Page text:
Hey guys exams are coming. Well to start things off we had quiz. The quiz was of course on logic, inductive, deductive, valid and invalid questions. A inductive statement is where you have examples and make a generalization and deductive statement is where you have a generalization and produce an example. The part I thought some of us had problems with was determining whether a statement was valid and invalid. Anyways tomorrow might be the logic test so remember to have your BOB's up just in case. Besides the quiz we had a lot of writing to do in our math dictionaries some new and old things.
Set: A collection of objects (could be people, things, numbers etc.)
Subset: A collection of objects that consists of some, all or none of the objects in a given set Example: Consider set A :(1,2,3) All of the following are subsets of A : (1), (2), (3), (1,2), (1,3), (2,3), (1,2,3), Note:is called the "empty set"or "null set" but is still a subset of every set
Universe (U) : all objects are being considered Notation: Union U A U B means gather all objects in set A with all objects in set B Notation:Intersection means gather all the objects that are both in set A and B - or ' compliment:(reads as " the compliment of A" or "A compliment") means everything outside A exclusion: means everything that is in set A but not set B Counterexample: Given any logical argument, theorem or hypothesis, if you can find only one case where it is not true, then the theorem or argument is proven false . This is called a "counterexamlple"
Conditional statements: Any statement of the form" If...then..." is called a "conditional" or "implication" Hypothesis:The first part of the conditional
Conclusion:The second part of a conditional Example: If(hypothesis) Then(conclusion) If a triangle is isosceles Then it's base angles are congruent
Arguments of the form"if..then..." and related statements
A sentence that says only one thing is called a "declarative sentence"
Well that's all for this scribe and I'll scribe on Friday since I couldn't get my post up in time. Homework is Ex. 48 Flickr assignment due this Friday Go for Gold due Wednesday before exam and our 2nd consumer packet
Today in class, for all you naughty kids that skipped (hahajk), we kind of had a work period. Mr. Kurropatwa had to leave for some meeting, but before that, he had handed out the Go For Gold assignment, which is to be due in about 2 weeks from now.
Rules for Go For Gold: 1) only two options for marks; zero or one hundred. 2) you may talk to other students. 3) you can ask Mr. K ONLY one question. 4) you must complete it and hand it in on time. (it IS a good way to prepare for the exam)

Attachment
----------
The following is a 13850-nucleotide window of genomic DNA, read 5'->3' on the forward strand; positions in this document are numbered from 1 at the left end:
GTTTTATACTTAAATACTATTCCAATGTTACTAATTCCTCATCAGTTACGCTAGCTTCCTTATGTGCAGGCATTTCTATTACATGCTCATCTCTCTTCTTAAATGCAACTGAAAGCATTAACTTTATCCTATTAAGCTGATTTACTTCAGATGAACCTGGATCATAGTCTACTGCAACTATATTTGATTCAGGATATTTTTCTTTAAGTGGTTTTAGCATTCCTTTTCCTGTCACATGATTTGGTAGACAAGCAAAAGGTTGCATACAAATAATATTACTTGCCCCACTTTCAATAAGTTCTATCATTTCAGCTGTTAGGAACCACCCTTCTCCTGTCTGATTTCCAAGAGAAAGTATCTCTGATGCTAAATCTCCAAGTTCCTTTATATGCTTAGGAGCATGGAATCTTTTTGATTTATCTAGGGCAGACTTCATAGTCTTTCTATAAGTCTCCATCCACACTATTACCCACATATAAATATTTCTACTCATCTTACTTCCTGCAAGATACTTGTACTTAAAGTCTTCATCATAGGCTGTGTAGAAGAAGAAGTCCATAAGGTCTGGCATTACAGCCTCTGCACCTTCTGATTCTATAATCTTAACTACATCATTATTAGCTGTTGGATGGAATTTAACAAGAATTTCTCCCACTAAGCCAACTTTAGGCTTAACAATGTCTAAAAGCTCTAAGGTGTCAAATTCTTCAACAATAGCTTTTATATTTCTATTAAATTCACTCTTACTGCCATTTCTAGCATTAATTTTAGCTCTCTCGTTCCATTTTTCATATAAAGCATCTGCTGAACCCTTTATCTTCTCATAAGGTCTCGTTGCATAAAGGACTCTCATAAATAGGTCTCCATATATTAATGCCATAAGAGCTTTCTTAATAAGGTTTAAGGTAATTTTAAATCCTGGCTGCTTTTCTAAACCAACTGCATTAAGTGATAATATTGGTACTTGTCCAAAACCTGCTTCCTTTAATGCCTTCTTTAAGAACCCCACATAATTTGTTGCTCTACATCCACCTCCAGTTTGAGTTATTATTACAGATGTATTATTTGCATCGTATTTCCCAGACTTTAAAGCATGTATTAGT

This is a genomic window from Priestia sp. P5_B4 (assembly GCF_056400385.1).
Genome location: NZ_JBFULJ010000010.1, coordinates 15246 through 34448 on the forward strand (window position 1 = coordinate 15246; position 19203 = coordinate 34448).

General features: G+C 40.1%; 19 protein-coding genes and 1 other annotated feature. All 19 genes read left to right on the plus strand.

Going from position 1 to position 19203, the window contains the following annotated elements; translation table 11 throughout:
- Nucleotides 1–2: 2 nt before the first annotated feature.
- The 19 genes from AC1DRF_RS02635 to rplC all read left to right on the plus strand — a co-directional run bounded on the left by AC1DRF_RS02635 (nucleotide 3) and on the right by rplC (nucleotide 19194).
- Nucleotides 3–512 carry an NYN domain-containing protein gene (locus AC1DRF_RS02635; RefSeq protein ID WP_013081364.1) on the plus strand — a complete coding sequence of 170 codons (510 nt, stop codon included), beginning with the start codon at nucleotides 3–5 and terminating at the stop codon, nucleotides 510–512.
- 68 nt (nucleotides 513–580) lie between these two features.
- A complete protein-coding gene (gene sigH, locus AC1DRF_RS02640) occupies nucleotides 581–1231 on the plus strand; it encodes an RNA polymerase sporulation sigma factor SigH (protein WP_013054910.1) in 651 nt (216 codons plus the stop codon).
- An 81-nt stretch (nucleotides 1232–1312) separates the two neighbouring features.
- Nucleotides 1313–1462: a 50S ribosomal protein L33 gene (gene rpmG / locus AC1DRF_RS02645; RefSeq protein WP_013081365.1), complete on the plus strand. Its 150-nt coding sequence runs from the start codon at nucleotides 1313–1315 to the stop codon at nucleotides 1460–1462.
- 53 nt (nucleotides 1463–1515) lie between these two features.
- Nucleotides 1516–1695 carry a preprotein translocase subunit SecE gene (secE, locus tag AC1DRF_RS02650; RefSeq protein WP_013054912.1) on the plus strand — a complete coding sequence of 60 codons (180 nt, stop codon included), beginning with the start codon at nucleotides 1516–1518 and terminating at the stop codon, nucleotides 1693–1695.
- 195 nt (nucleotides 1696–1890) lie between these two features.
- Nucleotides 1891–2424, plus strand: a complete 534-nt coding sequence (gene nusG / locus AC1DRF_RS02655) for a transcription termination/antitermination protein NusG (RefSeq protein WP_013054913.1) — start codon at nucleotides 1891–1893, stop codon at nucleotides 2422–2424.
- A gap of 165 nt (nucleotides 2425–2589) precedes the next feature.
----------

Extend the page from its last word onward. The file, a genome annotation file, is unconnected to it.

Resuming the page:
He also handed out the second consumer math booklets. We only got one worksheet to fill in for now and the other worksheets will be handed to us tomorrow. Tomorrow's not a good day to skip then ;)
He also told us that our other project is up and running, the wiki. There will be enough questions for at least everyone to do. Here's the link to it:www.pc20sf06.pbwiki.com Our photo trigonometry projects are due today and we received our rubric on how we're being marked.
Throughout the class, we all worked on our Go For Gold. Hopefully everyone does well on that, and we all get 1 hundred! Remember to work on the wiki and to go to class tomorrow because we get our worksheets (and who doesn't like to get an early start on work? lol). Yeah, and that's about it. Our next scribe for tomorrow will be
Hi and happy new year everybody and I hope you all had a great holiday. Today we continued on what we left off on the last day of school before the holidays. We worked on some word problems that had to do with Venn- Diagrams. These are the questions:
1. Recently several DMCI students were surveyed about their favourite music groups. The results were:
22 like Hole
25 like U2
39 like Third Eye Blind (TEB)
9 like U2 & Hole
17 like Hole & TEB
20 like U2 & TEB
6 like all three
4 like non of these three
a) How many students were surveyed? b) How many students liked U2 only? c) How many students like exactly 2 groups
2.Every year over 9 million tourists visit Turkey. Last year 9.8 million tourists vistited Turkey.
60% visited only Istanbul
20% visited Izmir
Half of the tourists who visited Izmir also visited Istanbul
2% visited Istanbul, Izmir, and Antalya
The number of tourists who visited only Antalya was half again as much as the number of the tourists who only visited Izmir
Tourists who visited Antalya either saw only Antalya or Antalya, Istanbul, and Izmir
The rest of the tourists visited other regions
How many tourists visited other regions?
Solutions 1.So first we fill in a three circle venn diagram because there are 3 different groups. I'll explain the diagram, first we work our way from the middle and we know that there are 6 people who like all three groups. Now we pick one of the next 3 overlaps and find those. Lets use U2 & Hole as an example, we know from the clues that 9 people liked Hole & U2 so we subtract 6 from the 9 because the 6 represents 6 people that also like Hole & U2. So we have 3 in that section. Once those sections are complete we work on the outer sections. Like the overlaps we take the total number of people that like that group and subtract the number of people that like that group and other groups also.
a)This question asks us to find the number of students survey, so we just add all the numbers up and we get 50
b)This question asks us to find the number of students who only liked U2 and the answer is 2 according to the graph
c)This question asks us to find the number of students who like only 2 groups and the answer is 28. We get that by adding the numbers that are in the section of 1 overlap which are 3, 11, 14.
2.This quest is a doozy because we have to go back and forth with the clues.